Table 2

Summary of pro-tobacco industry attempts to subvert the smoke-free law in the province of Santa Fe, Argentina (2005–2009)

Creation of ‘controversy’ in the media
  1. Lack of scientific evidence

  2. Economic loss for restaurants and bars

  3. Difficulty in enforcing the law

  4. Discrimination of smokers

  5. Excessive governmental interference in the private life

  6. Authoritarianism/Nazism

  1. On a television show, the owner of a cafeteria who self-identified as a doctor claimed that there was ‘no scientific evidence’ on SHS and disease

  2. A newspaper article compared the government of Santa Fe and its smoke-free law public health policy with the Nazism

Use of possible tobacco industry allies
  1. Economic loss for restaurants and bars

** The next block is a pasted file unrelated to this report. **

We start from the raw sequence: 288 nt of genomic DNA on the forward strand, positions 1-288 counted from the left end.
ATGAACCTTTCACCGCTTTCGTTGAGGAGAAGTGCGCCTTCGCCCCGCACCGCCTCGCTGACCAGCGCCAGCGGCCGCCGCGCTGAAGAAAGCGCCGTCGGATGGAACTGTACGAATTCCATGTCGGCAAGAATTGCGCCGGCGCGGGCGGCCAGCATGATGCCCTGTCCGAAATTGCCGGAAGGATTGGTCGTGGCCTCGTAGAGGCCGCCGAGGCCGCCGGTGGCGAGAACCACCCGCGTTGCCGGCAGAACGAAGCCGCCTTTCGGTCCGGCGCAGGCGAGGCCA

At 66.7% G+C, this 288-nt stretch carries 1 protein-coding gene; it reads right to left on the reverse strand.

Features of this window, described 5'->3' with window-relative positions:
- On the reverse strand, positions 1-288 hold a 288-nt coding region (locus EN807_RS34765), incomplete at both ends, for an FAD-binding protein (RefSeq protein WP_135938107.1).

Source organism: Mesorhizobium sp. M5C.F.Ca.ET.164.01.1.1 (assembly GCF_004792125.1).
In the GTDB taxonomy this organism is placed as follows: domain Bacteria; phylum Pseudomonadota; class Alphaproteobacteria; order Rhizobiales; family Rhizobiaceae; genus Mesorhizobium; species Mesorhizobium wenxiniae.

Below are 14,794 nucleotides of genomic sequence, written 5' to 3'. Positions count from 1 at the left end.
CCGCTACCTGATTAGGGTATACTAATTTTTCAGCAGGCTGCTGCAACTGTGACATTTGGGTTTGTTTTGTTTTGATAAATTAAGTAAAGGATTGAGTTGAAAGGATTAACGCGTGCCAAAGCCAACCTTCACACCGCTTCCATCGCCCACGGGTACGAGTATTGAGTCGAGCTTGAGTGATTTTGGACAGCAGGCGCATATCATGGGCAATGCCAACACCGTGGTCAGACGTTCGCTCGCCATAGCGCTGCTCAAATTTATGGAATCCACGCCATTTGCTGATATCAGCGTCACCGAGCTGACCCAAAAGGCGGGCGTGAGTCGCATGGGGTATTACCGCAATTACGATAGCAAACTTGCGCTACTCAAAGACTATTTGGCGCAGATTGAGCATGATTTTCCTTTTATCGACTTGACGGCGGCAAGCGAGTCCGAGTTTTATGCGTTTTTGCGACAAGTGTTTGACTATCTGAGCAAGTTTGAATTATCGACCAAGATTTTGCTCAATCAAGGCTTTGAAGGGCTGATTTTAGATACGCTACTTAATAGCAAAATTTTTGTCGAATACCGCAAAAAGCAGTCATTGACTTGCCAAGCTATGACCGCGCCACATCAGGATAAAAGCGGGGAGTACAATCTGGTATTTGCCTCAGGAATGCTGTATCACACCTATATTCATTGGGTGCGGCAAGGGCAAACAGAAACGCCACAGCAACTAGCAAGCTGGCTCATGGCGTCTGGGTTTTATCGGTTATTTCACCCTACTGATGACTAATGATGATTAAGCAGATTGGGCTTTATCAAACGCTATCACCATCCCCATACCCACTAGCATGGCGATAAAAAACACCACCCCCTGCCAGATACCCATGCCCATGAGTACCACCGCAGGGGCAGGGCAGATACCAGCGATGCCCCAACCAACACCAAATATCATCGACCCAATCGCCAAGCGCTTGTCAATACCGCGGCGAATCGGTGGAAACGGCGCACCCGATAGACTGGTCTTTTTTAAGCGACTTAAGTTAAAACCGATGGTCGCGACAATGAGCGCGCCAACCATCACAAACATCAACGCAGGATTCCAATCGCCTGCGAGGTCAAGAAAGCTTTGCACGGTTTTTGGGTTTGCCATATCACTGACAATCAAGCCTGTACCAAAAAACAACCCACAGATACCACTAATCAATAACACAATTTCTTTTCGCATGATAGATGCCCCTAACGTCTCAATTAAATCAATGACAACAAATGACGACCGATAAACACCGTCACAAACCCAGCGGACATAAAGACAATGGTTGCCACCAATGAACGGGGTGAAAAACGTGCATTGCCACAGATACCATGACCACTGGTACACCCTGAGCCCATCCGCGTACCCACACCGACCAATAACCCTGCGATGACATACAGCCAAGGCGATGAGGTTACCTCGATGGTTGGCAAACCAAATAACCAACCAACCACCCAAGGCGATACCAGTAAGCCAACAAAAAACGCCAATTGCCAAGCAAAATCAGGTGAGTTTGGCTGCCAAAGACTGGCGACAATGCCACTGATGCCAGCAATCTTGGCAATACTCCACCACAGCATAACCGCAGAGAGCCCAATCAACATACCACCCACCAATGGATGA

2. Discrimination against smokers

  1. A new bars and restaurants' association was formed and requested a meeting with legislators to modify the law

  2. A smokers' rights-like group was organised through the internet circulating emails calling for non-compliance with the law

Modification of the law
Spanish, Chilean and Buenos Aires City Law models (‘accommodation language’)An amendment bill was introduced in the Santa Fe legislature to allow DSAs in all public places and the owners of workplaces the possibility of choosing their own policies voluntarily
  1. Unconstitutionality of the law

  2. Discrimination against smokers

  1. BAT filed a lawsuit against the Santa Fe law

  2. A bar owner in the city of Rosario filed a lawsuit against the Santa Fe law and the Rosario ordinance

A weak national bill supported by Senators from tobacco grower provinces, which would turn back the strong provincial laws, was introduced in the Senate
  • DSAs, designated smoking areas; SHS, secondhand tobacco smoke.